3. In a wrench, the combination with a primary handle member, a rotary socket member carried thereby, pawl and ratchet mechanism I operatively connecting said socket member with said primary handle member, and means for i positively locking said socket member and said primary handle member against relative movement, of a secondary handle member pivotally connected with the primary handle member and movable with respect thereto, a spring element interposed between said handle members and holding them normally in fixed relation with each other, a trip lever for said locking means carried by one of said handle members, and a part carried by the other handle member and adapted to be brought into engagement with said tripping lever by the relative movement of said handle members against said spring to bring said locking means into operative position.

4. In a wrench, the combination with a primary handle member, a rotary socket member carried thereby, pawl and ratchet mechanism operatively connecting said socket member with said primary handle member, and means for positively locking said socket member and said primary handle member against relative movement, of a secondary handle member pivotally connected with the primary handle member and movable with respect thereto, a spring element interposed between said handle members and holding them normally in fixed relation with each other, a trip lever carried by the primary handle member, an indicator lever carried by said secondary handle member and provided with a projection extending into position to engage said tripping lever during the relative movements of said handle members, and means for securing said indicator lever in fixed relation with said secondary handle member.

5. In a wrench, the .combination with a primary handle member, a rotary socket member carried thereby, pawl and ratchet mechanism operatively connecting said socket member with said primary handle member, means for positively locking said socket member and said primary handle member against relative movement, of a secondary handle member enclosing the primary handle member and provided with a portion pivotally connected with the primary handle member, coaxially with the axis of the rotary socket member, a spring element interposed between said handle members and holding them normally in fixed relation, a tripping lever carried by said primary handle member for moving said locking means into operative position, an indicator lever pivotally secured to said secondary handle member and having a part projecting through a slot in said secondary handle member into position to engage said tripping lever during relative movement of said handle members, neans for positively securing said indicator lever n fixed relation with said secondary handle member, and adjusting means interposed between one of said handle members and said spring element.

6. In a wrench the combination with a socket member providing a rotatable part having a socket therein, a primary handle member pivotally connected with the socket member, pawl and ratchet mechanism connecting said primary handle member and said rotary part, and means including a shipper lever for locking said rotary part and primary handle member against relative movement, of a secondary handle member connected with the primary handle member by a pivotal connection having its axis substantially coaxial with the axis of the pivotal connection between the primary handle member and the socket meiber, a spring interposed between said handle members, normally holding them from relative movement and transmitting to said primary handle member force applied to the secondary handle member, and means operated by the relative movement of said handle members against said spring for actuating said shipper lever and locking the primary handle member with respect to the socket member.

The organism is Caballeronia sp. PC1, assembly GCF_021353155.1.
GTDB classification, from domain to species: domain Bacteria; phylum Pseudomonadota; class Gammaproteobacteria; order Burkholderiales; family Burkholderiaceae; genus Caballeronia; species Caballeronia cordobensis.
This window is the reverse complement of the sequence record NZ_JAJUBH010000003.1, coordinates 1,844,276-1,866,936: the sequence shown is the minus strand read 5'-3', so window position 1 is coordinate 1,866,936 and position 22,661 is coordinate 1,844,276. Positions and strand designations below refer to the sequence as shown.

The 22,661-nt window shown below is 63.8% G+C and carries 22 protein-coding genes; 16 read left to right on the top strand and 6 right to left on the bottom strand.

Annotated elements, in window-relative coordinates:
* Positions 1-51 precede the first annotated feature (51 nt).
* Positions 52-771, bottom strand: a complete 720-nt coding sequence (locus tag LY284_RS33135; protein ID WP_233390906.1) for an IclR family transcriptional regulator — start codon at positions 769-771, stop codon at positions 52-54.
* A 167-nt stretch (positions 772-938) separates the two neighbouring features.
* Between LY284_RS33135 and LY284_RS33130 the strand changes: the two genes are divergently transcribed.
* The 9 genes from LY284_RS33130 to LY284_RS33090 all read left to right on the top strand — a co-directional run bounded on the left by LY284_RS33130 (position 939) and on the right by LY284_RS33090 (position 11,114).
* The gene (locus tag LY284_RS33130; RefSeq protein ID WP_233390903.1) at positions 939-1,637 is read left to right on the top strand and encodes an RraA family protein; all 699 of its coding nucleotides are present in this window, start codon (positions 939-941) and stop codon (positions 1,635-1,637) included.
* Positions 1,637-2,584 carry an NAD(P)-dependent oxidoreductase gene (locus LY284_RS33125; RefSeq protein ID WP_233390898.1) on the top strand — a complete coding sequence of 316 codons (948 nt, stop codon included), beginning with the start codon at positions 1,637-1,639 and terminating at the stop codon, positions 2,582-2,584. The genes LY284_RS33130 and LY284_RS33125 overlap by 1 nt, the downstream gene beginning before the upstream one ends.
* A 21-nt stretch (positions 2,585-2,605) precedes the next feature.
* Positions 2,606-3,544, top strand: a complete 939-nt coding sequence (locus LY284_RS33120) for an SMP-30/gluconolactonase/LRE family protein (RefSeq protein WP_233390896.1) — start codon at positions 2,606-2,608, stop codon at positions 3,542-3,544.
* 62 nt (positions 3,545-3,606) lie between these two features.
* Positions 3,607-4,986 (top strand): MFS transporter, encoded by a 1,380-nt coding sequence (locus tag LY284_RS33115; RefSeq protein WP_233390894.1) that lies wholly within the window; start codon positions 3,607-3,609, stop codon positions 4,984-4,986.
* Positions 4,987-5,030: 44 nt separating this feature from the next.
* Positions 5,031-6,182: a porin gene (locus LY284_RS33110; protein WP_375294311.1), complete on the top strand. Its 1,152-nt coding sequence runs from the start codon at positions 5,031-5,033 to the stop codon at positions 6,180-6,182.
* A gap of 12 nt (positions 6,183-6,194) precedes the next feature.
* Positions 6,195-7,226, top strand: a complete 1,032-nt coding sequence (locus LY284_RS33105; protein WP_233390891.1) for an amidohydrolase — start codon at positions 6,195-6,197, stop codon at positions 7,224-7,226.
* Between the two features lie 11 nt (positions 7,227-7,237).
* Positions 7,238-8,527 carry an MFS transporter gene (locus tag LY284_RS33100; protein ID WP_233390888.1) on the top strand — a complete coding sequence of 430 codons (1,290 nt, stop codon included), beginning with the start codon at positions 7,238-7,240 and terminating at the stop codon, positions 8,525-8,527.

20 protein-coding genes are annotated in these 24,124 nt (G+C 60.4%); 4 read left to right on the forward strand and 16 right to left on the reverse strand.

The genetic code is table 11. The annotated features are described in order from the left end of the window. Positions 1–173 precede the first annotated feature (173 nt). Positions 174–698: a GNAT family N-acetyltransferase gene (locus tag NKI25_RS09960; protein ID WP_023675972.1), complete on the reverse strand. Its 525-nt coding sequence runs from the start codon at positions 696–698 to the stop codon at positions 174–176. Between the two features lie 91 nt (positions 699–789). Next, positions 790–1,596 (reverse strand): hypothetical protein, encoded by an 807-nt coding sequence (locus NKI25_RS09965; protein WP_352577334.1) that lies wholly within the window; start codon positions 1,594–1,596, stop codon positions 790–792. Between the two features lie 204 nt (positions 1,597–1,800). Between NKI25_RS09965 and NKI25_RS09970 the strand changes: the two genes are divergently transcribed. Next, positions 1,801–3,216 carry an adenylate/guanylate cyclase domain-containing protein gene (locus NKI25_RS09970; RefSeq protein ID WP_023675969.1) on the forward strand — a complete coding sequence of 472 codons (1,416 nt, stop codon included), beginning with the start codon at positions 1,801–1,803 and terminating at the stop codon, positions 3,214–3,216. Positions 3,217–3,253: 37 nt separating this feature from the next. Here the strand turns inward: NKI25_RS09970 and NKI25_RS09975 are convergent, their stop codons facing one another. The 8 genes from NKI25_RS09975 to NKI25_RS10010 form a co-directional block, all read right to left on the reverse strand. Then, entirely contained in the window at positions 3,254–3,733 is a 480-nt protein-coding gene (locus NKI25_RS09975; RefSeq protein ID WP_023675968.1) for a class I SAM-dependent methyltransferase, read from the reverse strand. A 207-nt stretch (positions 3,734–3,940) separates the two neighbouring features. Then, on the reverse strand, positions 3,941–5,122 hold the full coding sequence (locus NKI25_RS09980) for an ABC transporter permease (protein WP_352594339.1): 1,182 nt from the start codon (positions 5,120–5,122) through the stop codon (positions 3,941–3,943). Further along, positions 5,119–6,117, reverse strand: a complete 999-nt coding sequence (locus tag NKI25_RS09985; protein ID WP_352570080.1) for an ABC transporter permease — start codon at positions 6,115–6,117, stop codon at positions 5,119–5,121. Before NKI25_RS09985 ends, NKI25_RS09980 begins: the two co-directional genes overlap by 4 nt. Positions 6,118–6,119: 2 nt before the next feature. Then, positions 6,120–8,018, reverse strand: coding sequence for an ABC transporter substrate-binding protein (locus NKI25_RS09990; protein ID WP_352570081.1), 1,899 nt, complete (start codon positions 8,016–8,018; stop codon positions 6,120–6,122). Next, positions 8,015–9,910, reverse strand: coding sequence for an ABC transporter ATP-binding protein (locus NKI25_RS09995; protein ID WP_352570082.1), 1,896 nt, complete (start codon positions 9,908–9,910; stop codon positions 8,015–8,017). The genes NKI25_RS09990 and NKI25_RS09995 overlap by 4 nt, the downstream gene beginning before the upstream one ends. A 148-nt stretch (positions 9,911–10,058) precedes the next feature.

7. In a wrench the combination with a rotary socket member, a primary handle member connected with said socket member by a pivotal connection substantially coaxial with the axis of the socket, pawl and ratchet mechanism connecting said primary handle member with said socket member, and locking means for locking said primary handle member with respect to said socket member, including a shipper lever, of a secondary handle member connected with said primary handle member by a pivotal connection having its axis substantially coaxial with the axis of the socket, a spring interposed between said handle members normally holding them from relative movement and transmitting to the primary handle member force applied to the secondary handle member, an indicator lever pivotally supported by the secondary handle member, and provided with a part adjustable with respect to the primary handle member by movement of said indicator lever, means for securing said indicator lever in adjusted position, and a trip lever carried by the primary handle member adapted to engage said adjustable part of the indicator lever and trip said shipper lever by predetermined relative movement of the primary and secondary handle members. CONRAD CHARLES BAHR.

GEORGE H. PFEFFERLE.